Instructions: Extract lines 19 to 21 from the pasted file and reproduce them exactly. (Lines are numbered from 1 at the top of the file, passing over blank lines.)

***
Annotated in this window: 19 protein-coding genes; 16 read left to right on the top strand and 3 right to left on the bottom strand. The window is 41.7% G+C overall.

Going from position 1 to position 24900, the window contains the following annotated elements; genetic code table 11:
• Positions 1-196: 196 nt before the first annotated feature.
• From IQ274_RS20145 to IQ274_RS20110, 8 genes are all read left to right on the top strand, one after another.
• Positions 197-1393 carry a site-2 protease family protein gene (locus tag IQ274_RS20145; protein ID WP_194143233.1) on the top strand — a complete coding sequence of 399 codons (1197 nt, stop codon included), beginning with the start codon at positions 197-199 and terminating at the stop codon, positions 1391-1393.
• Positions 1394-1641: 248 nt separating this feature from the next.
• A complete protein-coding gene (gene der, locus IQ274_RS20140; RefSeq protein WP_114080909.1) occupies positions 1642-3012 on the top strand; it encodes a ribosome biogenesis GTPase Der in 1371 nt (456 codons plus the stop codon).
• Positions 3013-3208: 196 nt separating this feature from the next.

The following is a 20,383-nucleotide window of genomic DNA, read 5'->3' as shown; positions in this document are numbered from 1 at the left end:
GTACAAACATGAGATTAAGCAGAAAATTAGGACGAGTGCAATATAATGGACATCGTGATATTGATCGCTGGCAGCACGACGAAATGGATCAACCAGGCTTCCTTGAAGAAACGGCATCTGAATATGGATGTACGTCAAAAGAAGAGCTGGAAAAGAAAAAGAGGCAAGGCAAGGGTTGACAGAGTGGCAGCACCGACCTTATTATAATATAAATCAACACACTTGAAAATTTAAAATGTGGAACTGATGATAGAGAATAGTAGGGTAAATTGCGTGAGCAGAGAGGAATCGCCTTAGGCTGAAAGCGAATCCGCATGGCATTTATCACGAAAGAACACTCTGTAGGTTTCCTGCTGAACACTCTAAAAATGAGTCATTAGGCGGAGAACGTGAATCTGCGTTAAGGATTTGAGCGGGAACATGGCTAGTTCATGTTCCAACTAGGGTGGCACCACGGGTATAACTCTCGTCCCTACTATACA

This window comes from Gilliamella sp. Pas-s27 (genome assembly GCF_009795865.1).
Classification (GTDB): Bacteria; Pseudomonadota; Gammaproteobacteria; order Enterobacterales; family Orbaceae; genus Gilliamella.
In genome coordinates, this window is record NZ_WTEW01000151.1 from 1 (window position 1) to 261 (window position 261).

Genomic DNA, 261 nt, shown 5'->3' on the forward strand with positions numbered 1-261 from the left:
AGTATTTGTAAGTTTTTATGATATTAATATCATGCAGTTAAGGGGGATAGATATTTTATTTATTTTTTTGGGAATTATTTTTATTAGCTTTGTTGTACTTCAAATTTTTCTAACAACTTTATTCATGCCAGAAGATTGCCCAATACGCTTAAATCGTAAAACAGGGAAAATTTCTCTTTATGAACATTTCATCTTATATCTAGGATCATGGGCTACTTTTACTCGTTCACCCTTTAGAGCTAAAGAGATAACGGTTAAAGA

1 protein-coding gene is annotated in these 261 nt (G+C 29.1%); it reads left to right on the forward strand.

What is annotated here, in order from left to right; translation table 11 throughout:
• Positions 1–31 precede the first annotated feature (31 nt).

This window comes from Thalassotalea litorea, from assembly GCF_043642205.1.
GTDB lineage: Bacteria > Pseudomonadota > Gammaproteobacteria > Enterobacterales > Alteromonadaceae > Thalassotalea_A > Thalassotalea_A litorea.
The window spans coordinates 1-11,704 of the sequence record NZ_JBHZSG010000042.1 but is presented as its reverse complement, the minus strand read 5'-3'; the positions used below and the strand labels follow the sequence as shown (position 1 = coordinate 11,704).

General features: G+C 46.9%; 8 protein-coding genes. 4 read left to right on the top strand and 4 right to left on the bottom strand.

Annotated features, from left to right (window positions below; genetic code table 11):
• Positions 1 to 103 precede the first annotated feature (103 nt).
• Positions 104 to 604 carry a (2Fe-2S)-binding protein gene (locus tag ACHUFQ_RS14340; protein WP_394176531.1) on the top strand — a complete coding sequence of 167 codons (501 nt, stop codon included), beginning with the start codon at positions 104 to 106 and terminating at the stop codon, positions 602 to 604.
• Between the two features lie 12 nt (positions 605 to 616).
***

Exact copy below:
This window comes from Thalassotalea litorea, from assembly GCF_043642205.1.
GTDB lineage: Bacteria > Pseudomonadota > Gammaproteobacteria > Enterobacterales > Alteromonadaceae > Thalassotalea_A > Thalassotalea_A litorea.
The window spans coordinates 1-11,704 of the sequence record NZ_JBHZSG010000042.1 but is presented as its reverse complement, the minus strand read 5'-3'; the positions used below and the strand labels follow the sequence as shown (position 1 = coordinate 11,704).